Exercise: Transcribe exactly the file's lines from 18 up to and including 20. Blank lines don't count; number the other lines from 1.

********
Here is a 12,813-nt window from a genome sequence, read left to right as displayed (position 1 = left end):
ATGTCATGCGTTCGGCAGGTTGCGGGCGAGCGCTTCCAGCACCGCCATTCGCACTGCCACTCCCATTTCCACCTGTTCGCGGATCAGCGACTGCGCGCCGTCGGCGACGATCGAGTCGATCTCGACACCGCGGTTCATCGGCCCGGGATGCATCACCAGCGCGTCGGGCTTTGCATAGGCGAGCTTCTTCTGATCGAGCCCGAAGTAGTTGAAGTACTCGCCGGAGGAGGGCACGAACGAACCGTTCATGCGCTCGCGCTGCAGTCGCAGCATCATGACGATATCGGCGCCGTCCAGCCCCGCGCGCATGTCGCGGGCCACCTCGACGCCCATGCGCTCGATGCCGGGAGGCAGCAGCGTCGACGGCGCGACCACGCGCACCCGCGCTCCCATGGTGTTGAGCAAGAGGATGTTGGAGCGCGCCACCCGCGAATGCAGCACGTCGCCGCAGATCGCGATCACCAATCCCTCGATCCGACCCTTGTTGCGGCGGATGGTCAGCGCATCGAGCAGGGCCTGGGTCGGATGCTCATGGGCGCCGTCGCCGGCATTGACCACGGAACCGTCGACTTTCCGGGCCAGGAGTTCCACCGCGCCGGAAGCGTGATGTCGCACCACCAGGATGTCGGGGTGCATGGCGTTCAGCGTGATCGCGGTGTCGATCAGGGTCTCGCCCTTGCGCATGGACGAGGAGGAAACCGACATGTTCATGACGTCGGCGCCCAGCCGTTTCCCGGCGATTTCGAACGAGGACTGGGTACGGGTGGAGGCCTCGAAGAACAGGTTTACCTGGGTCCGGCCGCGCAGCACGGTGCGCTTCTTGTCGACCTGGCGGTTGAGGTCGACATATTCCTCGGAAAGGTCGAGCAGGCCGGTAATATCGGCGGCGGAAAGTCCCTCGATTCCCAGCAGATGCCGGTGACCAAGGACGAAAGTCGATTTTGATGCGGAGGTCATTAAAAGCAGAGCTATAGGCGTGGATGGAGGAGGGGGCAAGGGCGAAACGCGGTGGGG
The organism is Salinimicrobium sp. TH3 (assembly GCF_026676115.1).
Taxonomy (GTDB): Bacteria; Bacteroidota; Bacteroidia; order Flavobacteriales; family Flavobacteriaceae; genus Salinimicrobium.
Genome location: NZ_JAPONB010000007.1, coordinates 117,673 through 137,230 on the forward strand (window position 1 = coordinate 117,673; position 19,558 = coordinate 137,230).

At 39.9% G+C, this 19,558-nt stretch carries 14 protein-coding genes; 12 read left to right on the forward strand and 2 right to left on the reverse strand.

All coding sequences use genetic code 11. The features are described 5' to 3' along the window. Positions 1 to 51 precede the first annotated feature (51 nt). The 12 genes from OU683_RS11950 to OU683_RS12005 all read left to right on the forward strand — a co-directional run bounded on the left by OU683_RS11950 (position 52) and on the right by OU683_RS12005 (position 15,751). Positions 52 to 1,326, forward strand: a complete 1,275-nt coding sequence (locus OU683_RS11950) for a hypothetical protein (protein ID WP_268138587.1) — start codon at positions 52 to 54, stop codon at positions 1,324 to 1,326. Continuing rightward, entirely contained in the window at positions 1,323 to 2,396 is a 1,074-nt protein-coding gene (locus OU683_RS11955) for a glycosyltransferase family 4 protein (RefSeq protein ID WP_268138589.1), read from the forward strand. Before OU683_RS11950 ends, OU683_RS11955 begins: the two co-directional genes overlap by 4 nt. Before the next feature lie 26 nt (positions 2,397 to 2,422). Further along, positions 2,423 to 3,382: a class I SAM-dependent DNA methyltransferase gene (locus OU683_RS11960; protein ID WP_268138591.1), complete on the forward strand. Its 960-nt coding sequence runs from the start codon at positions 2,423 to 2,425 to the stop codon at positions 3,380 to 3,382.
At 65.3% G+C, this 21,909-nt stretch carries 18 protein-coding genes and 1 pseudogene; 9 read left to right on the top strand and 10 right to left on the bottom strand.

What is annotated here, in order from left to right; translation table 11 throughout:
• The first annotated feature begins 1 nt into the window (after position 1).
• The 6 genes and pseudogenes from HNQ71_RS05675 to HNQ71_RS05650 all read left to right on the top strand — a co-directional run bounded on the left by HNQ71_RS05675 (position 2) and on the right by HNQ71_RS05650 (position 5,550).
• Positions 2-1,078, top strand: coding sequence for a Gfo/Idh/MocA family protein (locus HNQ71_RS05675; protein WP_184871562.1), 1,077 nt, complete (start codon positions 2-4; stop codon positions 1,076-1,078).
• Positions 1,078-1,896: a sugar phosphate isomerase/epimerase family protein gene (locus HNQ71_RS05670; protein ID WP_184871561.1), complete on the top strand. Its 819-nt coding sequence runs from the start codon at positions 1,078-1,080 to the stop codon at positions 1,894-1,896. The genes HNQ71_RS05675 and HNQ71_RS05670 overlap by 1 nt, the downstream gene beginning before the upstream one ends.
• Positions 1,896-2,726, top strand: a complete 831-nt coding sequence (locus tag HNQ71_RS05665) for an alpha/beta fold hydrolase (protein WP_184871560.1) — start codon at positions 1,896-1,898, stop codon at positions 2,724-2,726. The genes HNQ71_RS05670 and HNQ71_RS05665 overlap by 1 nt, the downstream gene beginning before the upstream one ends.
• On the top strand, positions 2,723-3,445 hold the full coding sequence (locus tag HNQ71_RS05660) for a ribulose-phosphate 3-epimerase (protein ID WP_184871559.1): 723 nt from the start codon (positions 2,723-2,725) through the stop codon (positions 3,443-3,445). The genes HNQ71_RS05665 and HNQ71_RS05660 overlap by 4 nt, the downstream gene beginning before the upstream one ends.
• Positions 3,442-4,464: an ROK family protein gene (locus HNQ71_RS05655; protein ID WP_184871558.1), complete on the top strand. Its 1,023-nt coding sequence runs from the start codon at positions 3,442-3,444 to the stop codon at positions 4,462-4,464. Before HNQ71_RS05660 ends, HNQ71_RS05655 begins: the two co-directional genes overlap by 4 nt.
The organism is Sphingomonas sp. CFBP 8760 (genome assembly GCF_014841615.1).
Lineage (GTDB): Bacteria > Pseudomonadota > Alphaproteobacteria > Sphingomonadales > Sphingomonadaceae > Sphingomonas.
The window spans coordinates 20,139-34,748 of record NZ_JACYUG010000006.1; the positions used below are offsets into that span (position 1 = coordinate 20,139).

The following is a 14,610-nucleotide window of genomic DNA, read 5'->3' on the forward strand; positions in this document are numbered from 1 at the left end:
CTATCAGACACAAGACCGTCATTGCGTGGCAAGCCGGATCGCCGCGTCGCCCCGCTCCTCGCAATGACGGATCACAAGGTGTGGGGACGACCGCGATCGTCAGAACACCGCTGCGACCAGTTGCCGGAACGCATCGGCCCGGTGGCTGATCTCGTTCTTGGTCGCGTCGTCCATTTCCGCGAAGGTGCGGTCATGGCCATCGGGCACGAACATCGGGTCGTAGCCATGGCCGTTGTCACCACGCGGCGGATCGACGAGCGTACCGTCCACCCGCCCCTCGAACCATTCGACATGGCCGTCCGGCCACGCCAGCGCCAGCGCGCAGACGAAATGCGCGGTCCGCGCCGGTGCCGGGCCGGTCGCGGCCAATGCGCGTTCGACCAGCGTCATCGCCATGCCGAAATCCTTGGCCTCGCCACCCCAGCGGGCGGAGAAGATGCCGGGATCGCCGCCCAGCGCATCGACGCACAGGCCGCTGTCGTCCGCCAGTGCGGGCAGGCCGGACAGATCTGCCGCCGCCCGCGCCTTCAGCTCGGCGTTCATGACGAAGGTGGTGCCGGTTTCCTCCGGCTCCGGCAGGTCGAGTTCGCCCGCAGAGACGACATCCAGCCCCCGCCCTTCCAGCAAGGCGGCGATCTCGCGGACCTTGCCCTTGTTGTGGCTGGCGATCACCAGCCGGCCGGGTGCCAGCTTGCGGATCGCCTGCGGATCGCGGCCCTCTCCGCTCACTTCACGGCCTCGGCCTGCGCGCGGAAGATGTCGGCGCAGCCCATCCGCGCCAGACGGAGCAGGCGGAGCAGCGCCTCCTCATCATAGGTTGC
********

Lineage (GTDB): Bacteria > Pseudomonadota > Alphaproteobacteria > Sphingomonadales > Sphingomonadaceae > Sphingomonas.
The window spans coordinates 20,139-34,748 of record NZ_JACYUG010000006.1; the positions used below are offsets into that span (position 1 = coordinate 20,139).

The following is a 14,610-nucleotide window of genomic DNA, read 5'->3' on the forward strand; positions in this document are numbered from 1 at the left end: